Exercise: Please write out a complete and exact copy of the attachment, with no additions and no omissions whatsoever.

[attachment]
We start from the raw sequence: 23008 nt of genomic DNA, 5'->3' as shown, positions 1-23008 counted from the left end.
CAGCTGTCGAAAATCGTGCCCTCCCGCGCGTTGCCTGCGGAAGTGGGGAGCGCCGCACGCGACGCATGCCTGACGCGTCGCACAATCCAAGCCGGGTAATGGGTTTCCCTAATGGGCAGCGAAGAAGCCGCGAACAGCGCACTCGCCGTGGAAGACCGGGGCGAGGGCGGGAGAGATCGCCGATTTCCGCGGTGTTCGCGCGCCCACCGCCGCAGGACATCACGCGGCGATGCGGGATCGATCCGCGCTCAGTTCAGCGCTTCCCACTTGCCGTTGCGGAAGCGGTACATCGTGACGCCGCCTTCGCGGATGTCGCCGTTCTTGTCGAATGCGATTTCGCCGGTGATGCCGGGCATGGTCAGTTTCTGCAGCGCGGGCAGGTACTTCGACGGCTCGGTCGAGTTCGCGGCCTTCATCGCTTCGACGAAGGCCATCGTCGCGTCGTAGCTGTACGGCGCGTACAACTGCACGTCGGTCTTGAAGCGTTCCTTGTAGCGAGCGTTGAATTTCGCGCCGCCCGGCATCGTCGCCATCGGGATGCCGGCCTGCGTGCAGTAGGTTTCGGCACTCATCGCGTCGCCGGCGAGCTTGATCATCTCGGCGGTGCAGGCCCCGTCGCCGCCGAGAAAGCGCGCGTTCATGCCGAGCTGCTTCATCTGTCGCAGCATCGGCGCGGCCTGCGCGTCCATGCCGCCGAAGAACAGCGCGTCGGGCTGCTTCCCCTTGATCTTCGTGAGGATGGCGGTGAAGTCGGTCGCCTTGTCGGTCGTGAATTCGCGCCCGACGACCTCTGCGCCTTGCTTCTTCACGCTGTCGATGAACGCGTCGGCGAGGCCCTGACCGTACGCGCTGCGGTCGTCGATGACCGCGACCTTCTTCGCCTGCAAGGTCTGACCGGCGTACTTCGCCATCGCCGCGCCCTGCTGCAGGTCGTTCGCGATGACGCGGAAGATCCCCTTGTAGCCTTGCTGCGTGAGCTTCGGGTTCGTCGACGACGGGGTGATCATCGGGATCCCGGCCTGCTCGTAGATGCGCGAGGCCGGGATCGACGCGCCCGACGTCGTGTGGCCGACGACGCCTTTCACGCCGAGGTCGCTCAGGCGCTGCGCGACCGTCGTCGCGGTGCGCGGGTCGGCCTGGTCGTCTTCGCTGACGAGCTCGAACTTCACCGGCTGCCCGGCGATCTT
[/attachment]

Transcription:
We start from the raw sequence: 23008 nt of genomic DNA, 5'->3' as shown, positions 1-23008 counted from the left end.
CAGCTGTCGAAAATCGTGCCCTCCCGCGCGTTGCCTGCGGAAGTGGGGAGCGCCGCACGCGACGCATGCCTGACGCGTCGCACAATCCAAGCCGGGTAATGGGTTTCCCTAATGGGCAGCGAAGAAGCCGCGAACAGCGCACTCGCCGTGGAAGACCGGGGCGAGGGCGGGAGAGATCGCCGATTTCCGCGGTGTTCGCGCGCCCACCGCCGCAGGACATCACGCGGCGATGCGGGATCGATCCGCGCTCAGTTCAGCGCTTCCCACTTGCCGTTGCGGAAGCGGTACATCGTGACGCCGCCTTCGCGGATGTCGCCGTTCTTGTCGAATGCGATTTCGCCGGTGATGCCGGGCATGGTCAGTTTCTGCAGCGCGGGCAGGTACTTCGACGGCTCGGTCGAGTTCGCGGCCTTCATCGCTTCGACGAAGGCCATCGTCGCGTCGTAGCTGTACGGCGCGTACAACTGCACGTCGGTCTTGAAGCGTTCCTTGTAGCGAGCGTTGAATTTCGCGCCGCCCGGCATCGTCGCCATCGGGATGCCGGCCTGCGTGCAGTAGGTTTCGGCACTCATCGCGTCGCCGGCGAGCTTGATCATCTCGGCGGTGCAGGCCCCGTCGCCGCCGAGAAAGCGCGCGTTCATGCCGAGCTGCTTCATCTGTCGCAGCATCGGCGCGGCCTGCGCGTCCATGCCGCCGAAGAACAGCGCGTCGGGCTGCTTCCCCTTGATCTTCGTGAGGATGGCGGTGAAGTCGGTCGCCTTGTCGGTCGTGAATTCGCGCCCGACGACCTCTGCGCCTTGCTTCTTCACGCTGTCGATGAACGCGTCGGCGAGGCCCTGACCGTACGCGCTGCGGTCGTCGATGACCGCGACCTTCTTCGCCTGCAAGGTCTGACCGGCGTACTTCGCCATCGCCGCGCCCTGCTGCAGGTCGTTCGCGATGACGCGGAAGATCCCCTTGTAGCCTTGCTGCGTGAGCTTCGGGTTCGTCGACGACGGGGTGATCATCGGGATCCCGGCCTGCTCGTAGATGCGCGAGGCCGGGATCGACGCGCCCGACGTCGTGTGGCCGACGACGCCTTTCACGCCGAGGTCGCTCAGGCGCTGCGCGACCGTCGTCGCGGTGCGCGGGTCGGCCTGGTCGTCTTCGCTGACGAGCTCGAACTTCACCGGCTGCCCGGCGATCTT